We face to two choices with these friends...we can turn the other way and make like we don't see their misfortune, or we can extend a helping hand.
Ron Leiber recently wrote a terrific column in the New York Times on this subject: Layoff's Duty to The Less Fortunate. Beyond Ron's thoughtful list of tips, he has posted a a fine list of recommendations from Amy Baker that originated from a time when she was laid off.
Because I am so grateful for my very active consulting business and compassionate about those losing their job for no reason of their own doing, I have chosen to extend the helping hand, rather than just turn away and ignore the problem.
My personal focus with people in this situation is to inquire about the support network they have in place.
Ultimately, getting re-employed is more than a one person task in these trying times.
It is critical that a person quickly put in place the right support team and make good use of such a team. The role of the right team is to provide both emotional support and substantive assistance.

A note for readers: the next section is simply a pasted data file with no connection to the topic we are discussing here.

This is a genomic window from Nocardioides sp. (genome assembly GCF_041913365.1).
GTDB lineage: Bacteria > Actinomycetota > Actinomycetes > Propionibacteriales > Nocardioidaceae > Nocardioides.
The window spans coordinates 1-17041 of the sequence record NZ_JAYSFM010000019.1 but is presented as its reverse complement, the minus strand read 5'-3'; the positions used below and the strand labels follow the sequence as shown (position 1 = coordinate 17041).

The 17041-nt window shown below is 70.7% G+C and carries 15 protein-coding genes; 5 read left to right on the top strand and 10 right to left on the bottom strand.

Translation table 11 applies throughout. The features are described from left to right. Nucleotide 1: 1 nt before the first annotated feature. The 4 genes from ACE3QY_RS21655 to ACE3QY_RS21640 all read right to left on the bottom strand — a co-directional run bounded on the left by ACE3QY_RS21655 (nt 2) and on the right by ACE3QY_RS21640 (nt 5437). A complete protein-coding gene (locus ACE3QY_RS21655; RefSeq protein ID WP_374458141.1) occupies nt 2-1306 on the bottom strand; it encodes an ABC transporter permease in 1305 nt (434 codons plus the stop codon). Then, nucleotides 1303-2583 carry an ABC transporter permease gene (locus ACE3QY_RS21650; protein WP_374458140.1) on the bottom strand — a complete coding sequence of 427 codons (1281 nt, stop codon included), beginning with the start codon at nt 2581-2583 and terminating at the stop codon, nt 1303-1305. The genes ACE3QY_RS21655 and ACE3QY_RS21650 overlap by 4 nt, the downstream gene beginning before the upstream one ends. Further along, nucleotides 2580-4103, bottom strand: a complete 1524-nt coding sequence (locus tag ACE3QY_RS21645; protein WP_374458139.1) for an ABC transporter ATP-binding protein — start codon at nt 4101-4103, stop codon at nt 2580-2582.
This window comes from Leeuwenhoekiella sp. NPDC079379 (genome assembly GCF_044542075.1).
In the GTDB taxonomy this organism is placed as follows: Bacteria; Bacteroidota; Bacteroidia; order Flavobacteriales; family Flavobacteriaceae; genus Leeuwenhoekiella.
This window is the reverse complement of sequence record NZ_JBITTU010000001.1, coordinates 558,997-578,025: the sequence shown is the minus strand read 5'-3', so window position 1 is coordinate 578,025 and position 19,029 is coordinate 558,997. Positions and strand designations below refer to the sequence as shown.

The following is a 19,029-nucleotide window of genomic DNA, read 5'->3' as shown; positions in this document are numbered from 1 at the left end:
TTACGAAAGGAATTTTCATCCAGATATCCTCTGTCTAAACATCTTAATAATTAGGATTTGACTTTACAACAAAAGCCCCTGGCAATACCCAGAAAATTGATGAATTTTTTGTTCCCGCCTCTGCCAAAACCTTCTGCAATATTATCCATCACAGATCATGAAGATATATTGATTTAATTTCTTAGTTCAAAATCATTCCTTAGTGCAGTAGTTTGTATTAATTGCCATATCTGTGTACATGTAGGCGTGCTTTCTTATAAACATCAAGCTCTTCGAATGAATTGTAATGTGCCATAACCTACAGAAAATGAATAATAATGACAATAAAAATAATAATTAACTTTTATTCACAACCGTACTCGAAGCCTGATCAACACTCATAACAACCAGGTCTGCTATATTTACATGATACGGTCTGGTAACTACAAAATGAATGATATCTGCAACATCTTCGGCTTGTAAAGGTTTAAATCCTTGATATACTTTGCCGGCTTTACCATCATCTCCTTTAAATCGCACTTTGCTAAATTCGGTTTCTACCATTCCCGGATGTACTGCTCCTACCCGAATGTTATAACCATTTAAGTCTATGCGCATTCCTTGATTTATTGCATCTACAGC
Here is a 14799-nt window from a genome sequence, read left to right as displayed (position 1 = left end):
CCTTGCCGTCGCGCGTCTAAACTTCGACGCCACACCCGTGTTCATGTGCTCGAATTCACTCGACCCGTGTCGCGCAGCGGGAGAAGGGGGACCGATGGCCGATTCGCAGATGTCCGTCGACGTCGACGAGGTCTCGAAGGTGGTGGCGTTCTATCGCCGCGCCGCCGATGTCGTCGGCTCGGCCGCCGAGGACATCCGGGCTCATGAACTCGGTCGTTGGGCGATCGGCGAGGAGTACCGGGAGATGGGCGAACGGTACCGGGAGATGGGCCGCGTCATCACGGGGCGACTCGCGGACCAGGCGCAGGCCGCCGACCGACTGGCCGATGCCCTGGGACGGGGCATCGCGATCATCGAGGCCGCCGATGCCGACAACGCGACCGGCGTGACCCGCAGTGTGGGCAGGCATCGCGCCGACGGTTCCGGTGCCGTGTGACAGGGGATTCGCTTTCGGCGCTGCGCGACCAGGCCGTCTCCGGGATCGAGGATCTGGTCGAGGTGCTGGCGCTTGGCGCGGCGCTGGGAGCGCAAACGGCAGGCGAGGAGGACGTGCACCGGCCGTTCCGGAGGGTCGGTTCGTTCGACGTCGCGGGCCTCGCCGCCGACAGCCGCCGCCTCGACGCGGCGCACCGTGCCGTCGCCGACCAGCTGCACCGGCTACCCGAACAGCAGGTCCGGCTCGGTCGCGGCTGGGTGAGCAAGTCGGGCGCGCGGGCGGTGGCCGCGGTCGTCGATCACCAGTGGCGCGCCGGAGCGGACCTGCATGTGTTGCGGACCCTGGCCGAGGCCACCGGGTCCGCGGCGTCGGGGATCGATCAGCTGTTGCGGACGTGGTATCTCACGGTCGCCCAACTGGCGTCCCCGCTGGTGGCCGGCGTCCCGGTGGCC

Amy Baker's list is so good that I will now also use her wonderful list in my efforts to help friends in this situation.
Here is the wonderful thing about helping people who have been laid off. Not only will you be helping your friends, but you will also experience a sense of gratitude that will help you in many dimensions of your own life.
Prospering in tough times is about more than just hoarding the largest pile of money in these tough times!